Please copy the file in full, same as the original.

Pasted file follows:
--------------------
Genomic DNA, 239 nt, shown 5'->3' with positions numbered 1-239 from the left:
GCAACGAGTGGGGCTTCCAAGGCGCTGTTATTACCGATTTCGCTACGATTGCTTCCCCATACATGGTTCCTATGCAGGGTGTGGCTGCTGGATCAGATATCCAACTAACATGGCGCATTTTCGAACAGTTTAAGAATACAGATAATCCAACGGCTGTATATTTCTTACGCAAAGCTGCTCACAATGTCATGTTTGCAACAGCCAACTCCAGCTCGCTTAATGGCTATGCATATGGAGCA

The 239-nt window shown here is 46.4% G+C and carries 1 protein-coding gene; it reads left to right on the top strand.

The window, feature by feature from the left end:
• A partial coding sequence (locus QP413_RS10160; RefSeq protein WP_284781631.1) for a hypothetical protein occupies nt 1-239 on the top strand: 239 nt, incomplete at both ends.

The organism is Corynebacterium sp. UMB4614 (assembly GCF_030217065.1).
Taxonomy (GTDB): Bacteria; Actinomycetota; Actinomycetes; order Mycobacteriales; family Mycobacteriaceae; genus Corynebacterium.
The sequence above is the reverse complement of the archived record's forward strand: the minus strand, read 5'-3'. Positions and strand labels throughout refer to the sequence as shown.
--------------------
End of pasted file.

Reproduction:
Genomic DNA, 239 nt, shown 5'->3' with positions numbered 1-239 from the left:
GCAACGAGTGGGGCTTCCAAGGCGCTGTTATTACCGATTTCGCTACGATTGCTTCCCCATACATGGTTCCTATGCAGGGTGTGGCTGCTGGATCAGATATCCAACTAACATGGCGCATTTTCGAACAGTTTAAGAATACAGATAATCCAACGGCTGTATATTTCTTACGCAAAGCTGCTCACAATGTCATGTTTGCAACAGCCAACTCCAGCTCGCTTAATGGCTATGCATATGGAGCA

The 239-nt window shown here is 46.4% G+C and carries 1 protein-coding gene; it reads left to right on the top strand.

The window, feature by feature from the left end:
• A partial coding sequence (locus QP413_RS10160; RefSeq protein WP_284781631.1) for a hypothetical protein occupies nt 1-239 on the top strand: 239 nt, incomplete at both ends.

The organism is Corynebacterium sp. UMB4614 (assembly GCF_030217065.1).
Taxonomy (GTDB): Bacteria; Actinomycetota; Actinomycetes; order Mycobacteriales; family Mycobacteriaceae; genus Corynebacterium.
The sequence above is the reverse complement of the archived record's forward strand: the minus strand, read 5'-3'. Positions and strand labels throughout refer to the sequence as shown.